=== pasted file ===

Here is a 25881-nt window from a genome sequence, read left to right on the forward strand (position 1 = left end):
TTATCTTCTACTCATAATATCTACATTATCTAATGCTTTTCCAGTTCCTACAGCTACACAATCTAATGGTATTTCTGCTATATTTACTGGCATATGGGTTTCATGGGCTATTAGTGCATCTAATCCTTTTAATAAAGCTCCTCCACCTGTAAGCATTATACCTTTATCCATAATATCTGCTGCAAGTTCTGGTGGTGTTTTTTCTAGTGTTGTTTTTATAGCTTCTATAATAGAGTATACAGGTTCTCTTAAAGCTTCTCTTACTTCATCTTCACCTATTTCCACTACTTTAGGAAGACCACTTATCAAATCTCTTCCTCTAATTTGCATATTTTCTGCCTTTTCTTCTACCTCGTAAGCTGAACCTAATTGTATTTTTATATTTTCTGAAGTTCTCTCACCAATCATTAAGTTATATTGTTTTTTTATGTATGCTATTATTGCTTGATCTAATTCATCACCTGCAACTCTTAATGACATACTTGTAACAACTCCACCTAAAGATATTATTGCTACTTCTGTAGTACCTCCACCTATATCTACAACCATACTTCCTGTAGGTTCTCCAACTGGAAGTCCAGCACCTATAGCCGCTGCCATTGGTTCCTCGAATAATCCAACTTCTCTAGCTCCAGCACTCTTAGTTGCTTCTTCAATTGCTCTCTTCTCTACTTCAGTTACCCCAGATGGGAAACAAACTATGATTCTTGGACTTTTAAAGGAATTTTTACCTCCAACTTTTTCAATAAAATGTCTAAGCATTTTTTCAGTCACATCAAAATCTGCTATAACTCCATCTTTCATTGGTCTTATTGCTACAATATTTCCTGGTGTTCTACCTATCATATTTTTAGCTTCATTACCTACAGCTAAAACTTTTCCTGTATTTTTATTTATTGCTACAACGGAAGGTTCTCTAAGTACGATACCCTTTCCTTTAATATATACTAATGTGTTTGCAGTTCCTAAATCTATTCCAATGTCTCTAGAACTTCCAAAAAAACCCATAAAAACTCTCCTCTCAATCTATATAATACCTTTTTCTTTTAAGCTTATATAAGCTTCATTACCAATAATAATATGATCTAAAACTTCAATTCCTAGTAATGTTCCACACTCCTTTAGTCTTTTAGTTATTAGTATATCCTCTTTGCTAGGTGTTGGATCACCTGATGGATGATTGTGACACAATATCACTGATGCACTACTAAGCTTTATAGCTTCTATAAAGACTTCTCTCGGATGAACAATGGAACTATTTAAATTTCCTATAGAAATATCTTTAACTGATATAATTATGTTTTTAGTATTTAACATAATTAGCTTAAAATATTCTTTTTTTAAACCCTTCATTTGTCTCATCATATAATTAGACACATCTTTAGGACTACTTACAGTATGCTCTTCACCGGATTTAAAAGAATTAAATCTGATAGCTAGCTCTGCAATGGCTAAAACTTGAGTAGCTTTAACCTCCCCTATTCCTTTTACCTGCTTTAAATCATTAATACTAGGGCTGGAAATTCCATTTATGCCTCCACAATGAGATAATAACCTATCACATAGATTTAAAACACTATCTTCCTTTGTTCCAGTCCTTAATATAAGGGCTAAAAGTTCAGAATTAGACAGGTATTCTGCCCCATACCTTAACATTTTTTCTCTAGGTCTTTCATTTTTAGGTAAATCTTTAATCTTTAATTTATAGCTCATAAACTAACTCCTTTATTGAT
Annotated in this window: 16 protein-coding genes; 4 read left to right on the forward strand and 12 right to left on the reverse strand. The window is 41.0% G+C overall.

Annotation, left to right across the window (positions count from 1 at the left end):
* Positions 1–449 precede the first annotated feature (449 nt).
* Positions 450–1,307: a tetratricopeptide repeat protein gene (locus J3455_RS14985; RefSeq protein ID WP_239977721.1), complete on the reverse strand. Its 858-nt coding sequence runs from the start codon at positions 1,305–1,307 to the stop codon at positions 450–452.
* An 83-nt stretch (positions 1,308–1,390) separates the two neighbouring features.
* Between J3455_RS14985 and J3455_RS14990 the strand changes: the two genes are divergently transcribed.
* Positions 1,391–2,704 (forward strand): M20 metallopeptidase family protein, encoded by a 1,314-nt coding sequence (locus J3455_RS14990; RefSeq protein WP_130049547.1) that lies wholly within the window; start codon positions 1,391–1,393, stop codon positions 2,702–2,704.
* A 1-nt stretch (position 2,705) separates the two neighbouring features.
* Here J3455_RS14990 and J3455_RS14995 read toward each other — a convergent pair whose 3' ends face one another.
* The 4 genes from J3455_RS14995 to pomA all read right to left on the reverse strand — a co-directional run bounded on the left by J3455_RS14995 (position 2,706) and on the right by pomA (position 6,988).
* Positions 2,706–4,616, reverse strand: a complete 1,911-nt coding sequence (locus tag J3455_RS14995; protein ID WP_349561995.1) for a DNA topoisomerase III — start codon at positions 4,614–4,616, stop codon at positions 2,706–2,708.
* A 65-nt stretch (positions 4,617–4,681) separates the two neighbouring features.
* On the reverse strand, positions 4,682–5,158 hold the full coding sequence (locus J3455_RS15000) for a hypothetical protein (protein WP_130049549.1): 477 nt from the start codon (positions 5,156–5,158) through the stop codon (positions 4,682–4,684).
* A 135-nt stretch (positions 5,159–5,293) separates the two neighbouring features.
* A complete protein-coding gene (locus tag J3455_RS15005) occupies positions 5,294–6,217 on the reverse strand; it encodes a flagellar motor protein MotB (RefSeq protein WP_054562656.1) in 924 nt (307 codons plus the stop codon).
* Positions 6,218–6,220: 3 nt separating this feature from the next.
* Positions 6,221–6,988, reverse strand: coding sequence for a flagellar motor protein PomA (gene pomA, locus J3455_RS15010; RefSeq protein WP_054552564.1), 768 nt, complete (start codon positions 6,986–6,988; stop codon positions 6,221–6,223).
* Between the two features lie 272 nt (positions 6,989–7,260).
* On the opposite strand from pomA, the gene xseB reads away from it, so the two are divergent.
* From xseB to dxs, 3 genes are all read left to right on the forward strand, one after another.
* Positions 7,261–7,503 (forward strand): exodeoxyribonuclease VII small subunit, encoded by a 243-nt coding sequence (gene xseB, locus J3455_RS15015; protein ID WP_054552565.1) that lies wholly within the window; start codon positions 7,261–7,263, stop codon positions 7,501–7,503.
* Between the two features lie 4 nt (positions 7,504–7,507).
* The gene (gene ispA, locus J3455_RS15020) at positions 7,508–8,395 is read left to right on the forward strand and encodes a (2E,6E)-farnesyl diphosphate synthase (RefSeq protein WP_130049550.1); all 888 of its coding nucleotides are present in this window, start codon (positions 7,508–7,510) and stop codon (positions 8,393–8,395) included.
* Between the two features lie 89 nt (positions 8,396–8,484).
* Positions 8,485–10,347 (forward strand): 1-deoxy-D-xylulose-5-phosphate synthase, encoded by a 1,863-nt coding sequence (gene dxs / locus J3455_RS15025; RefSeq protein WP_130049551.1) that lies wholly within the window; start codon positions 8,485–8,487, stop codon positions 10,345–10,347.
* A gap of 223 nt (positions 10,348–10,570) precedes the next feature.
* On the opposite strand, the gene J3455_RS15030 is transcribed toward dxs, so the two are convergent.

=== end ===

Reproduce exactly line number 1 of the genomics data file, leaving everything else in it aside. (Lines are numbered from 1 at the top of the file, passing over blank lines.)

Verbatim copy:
Here is a 25881-nt window from a genome sequence, read left to right on the forward strand (position 1 = left end):